Having a firearm is really a serious responsibility, one I’ve never taken lightly. Gone will be the years when Dad would set the deer rifle and rabbit gun in the wooden rack that hung on the wall; we wouldn’t touch them, because we understood the things they were all about. However, in this crazy chronilogical age of mandatory trigger locks, corporate culpability, legal finger-pointing and other common-sense-defying legal situations, a gun safe makes a great deal of sense. While there are many models, types, shapes and forms to pick from, there are particular features which i appreciate. Dependant upon your position, the volume of firearms you should store, along with the room you have to store them, certain features may appeal to you. Let’s take a look at a few of the choices available.
A best gun safe might be a couple of various things. It may be, to put it simply, a method of securing your firearms and ammunition to make sure they don’t get caught in a bad hands. Or, it could be a means of disaster insurance, protecting not simply your firearms, but other valuables and irreplaceable items from fire. I love to note this here, without any intended offense towards the safe manufacturing companies: I’ve never owned or seen a good that will actually hold the volume of firearms how the manufacturer has indicated. I’ve made an effort to stuff them in the safe like rakes inside a shed and rearranged them within a Tetris-like fashion, nevertheless i can’t reach the number they indicate. So, my first suggestion is usually to “overbuy.” While virtually all my firearms are typical-place-lacking any fancy engraving or marbled walnut-I do possess a handful that could be deemed as pretty, and the last thing I want is usually to have my investment scratched or dinged as a result of cramped quarters. So, Personally, i prefer to keep things rather loose within the safe.
The vast majority of my firearms are long guns, so when I went shopping I needed a configuration that could center around them, with the ability of neatly storing my handguns as well, as well as a number of my valuables (you will find far less of those than I’d prefer). I found myself looking for a good that could hold right around 40 long guns, and was settled upon a specific model, every time a friend called me to supply the news that he’d been transferred from The Big Apple to Georgia for any job opportunity. He experienced a Timber Ridge 64-gun safe, purchased from Gander Mountain, and as a result of immense size, he desired to sell it instead of try to haul it on the East Coast. Long story short, I had become the new owner of any safe that doubled like a small office-and I’m glad I have done. The over-sized (a minimum of as compared to what I thought I’d need) body allows me to keep my firearms within a “roomy” manner; an opportunity for dings or scratches is, no less than, minimized.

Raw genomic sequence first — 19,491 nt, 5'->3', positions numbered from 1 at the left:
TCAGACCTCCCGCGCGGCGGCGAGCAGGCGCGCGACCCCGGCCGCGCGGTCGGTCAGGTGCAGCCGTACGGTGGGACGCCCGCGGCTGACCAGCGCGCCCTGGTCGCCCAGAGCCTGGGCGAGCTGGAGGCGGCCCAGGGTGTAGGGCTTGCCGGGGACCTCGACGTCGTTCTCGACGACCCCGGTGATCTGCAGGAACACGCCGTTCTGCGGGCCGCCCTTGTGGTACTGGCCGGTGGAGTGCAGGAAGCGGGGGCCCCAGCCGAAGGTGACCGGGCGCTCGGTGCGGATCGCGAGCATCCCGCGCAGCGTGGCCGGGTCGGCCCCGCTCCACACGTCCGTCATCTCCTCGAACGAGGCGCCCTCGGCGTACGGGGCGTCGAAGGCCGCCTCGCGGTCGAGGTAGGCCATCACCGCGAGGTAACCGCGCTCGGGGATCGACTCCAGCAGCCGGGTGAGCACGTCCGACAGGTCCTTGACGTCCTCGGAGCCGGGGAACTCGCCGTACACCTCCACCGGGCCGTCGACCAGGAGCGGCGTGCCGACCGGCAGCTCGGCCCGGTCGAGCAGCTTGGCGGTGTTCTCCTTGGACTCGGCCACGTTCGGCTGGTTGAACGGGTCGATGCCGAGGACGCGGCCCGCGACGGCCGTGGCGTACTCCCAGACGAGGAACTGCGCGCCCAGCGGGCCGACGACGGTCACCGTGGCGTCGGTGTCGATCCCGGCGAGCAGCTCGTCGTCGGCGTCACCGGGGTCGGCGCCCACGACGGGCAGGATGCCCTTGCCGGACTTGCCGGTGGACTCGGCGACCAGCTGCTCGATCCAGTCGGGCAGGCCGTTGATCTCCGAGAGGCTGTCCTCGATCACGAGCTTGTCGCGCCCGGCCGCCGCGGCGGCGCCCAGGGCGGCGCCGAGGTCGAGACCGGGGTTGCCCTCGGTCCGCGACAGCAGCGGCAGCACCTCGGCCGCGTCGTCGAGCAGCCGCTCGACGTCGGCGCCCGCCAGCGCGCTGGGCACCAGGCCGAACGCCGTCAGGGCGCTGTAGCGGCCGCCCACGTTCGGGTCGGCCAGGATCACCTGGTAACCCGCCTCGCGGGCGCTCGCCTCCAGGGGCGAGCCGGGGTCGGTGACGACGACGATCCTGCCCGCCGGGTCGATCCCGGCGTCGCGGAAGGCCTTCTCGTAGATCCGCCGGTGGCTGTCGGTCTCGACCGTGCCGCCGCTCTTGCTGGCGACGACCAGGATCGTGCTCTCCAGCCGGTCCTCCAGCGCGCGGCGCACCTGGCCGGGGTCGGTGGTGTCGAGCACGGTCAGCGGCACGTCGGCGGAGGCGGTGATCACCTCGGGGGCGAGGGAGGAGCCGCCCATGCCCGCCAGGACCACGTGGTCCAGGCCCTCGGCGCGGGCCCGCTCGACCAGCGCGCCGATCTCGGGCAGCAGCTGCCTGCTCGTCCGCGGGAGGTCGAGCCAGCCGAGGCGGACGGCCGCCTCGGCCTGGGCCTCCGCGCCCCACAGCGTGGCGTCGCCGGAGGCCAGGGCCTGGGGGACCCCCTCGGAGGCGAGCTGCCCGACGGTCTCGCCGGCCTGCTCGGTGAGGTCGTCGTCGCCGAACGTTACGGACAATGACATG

My own, personal safe features a manual, dial combination lock, using a three number combination, as well as a key lock to secure the mechanism. I’ve since looked at some of the models using the electronic locks, and although their design seems to be sound, I am just dear friends with Mr. Murphy along with his close-following Law, therefore i tend to try to keep things simple. I will report that in 3 years of ownership, I’ve had no malfunctions whatsoever with all the locking mechanism. The Timber Ridge series is manufactured by Liberty Safe, and they have a great history of customer support.